1. Giving Tuesday is an annual day of giving, the Tuesday after Thanksgiving, as a response to Black Friday and Cyber Monday. It’s a fun day celebrating nonprofits and what they give to the community. Since we’re just a few weeks away, don’t spend too much time and energy on it – but at the very least, send out an e-blast with a donation button and post on social media (remember to use the hashtag #GivingTuesday!). If possible, find a donor or company who will match donations on that day.
    2. This is also a great day for a meme! Take an image from your organization (a cute animal, a beautiful outdoor setting, a cute kid) – and use language about impact, donating, feeling good, etc. Ask a young person if you need it! This is a fun way an intern or volunteer could help.
    3. Finally, check out their website at givingtuesday.org – it has tons of great resources.
  4. Use your board & other passionate volunteers.
    1. Ask your board to talk to their circles about the work your organization is doing. Make sure to send them details about your impact story so that they can tell the story themselves. Draft an email requesting donations that your board and other volunteers can send to their contacts.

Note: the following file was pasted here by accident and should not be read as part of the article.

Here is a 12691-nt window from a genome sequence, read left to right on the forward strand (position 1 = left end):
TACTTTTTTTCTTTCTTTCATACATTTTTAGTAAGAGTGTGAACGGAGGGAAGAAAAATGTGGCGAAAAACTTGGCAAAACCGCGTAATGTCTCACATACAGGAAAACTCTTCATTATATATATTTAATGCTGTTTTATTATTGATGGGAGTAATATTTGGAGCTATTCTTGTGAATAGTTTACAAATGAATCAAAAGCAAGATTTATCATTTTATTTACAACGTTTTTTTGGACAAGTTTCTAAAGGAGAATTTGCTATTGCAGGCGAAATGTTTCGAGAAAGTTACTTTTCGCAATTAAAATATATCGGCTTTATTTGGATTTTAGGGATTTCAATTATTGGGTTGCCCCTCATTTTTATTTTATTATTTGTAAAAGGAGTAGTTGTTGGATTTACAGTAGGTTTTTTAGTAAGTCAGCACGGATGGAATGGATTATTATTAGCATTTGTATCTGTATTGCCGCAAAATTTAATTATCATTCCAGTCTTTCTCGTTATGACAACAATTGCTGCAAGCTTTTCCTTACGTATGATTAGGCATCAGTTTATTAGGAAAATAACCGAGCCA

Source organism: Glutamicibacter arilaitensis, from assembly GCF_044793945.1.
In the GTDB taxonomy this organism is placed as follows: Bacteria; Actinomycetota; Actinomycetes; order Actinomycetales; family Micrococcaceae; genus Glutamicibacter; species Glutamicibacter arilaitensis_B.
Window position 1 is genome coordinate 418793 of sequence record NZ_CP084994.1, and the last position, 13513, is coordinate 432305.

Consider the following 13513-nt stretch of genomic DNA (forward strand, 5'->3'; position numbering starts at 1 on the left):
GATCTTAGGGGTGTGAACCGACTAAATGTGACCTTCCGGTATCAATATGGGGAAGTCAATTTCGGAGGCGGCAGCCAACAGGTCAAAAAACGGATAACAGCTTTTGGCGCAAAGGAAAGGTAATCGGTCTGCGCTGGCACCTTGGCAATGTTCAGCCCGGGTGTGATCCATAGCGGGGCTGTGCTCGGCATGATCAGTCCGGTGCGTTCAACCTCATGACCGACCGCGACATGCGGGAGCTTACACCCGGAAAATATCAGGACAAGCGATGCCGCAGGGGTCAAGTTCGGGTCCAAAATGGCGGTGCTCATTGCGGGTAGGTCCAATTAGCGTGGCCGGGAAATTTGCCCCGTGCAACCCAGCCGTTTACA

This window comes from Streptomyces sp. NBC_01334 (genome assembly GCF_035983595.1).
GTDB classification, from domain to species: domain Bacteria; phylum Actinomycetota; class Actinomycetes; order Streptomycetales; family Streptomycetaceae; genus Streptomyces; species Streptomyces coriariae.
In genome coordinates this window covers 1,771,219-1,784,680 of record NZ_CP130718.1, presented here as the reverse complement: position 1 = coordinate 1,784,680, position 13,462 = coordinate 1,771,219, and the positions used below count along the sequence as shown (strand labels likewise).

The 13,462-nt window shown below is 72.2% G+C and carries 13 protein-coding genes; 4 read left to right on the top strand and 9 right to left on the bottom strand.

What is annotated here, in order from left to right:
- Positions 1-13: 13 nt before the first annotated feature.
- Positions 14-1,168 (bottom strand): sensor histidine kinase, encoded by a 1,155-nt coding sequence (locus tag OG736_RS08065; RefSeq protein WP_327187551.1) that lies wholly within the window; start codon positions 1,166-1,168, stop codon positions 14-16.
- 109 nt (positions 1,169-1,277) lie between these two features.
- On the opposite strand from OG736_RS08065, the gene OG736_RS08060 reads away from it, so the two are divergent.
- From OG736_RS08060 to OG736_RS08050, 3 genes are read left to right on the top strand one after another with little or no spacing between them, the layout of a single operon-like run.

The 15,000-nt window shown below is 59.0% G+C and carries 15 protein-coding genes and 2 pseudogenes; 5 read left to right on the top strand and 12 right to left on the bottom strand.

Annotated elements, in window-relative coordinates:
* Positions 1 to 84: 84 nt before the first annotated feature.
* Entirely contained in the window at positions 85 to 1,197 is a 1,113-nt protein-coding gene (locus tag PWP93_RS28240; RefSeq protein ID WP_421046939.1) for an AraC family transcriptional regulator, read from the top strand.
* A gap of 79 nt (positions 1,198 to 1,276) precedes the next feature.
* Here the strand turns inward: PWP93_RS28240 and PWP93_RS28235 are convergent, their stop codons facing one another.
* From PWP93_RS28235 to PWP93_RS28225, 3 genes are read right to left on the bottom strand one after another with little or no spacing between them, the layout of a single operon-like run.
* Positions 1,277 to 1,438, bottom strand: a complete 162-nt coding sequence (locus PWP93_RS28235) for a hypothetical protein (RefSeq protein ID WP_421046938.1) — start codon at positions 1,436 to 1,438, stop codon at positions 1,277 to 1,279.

2. If there are a few extra passionate board members, have them follow up with donors who did not give their gift by the last two weeks of the year. If there are board members who are uncomfortable with asking, have them make some calls to say thank you.
  5. Say thank you!
    1. Make sure your acknowledgment letter template is ready and fits in with the message you set with your story. Try to get your thank you letters out as soon as possible. I’m not as much of a stickler to get them out 48 hours after receiving the donation, but sending them out within a week is ideal. Make sure your electronic acknowledgment message also reinforces your story.
    2. Try to have an attitude of gratitude while working with your donors. The end of the year can be a stressful time of year, and customer service is key in making sure donors have a positive experience with your organization.
    3. And extend that attitude of gratitude to yourself and the other staff or volunteers who are working tirelessly during this season. Saying a genuine thank you on a regular basis can mean a lot and make the work more enjoyable.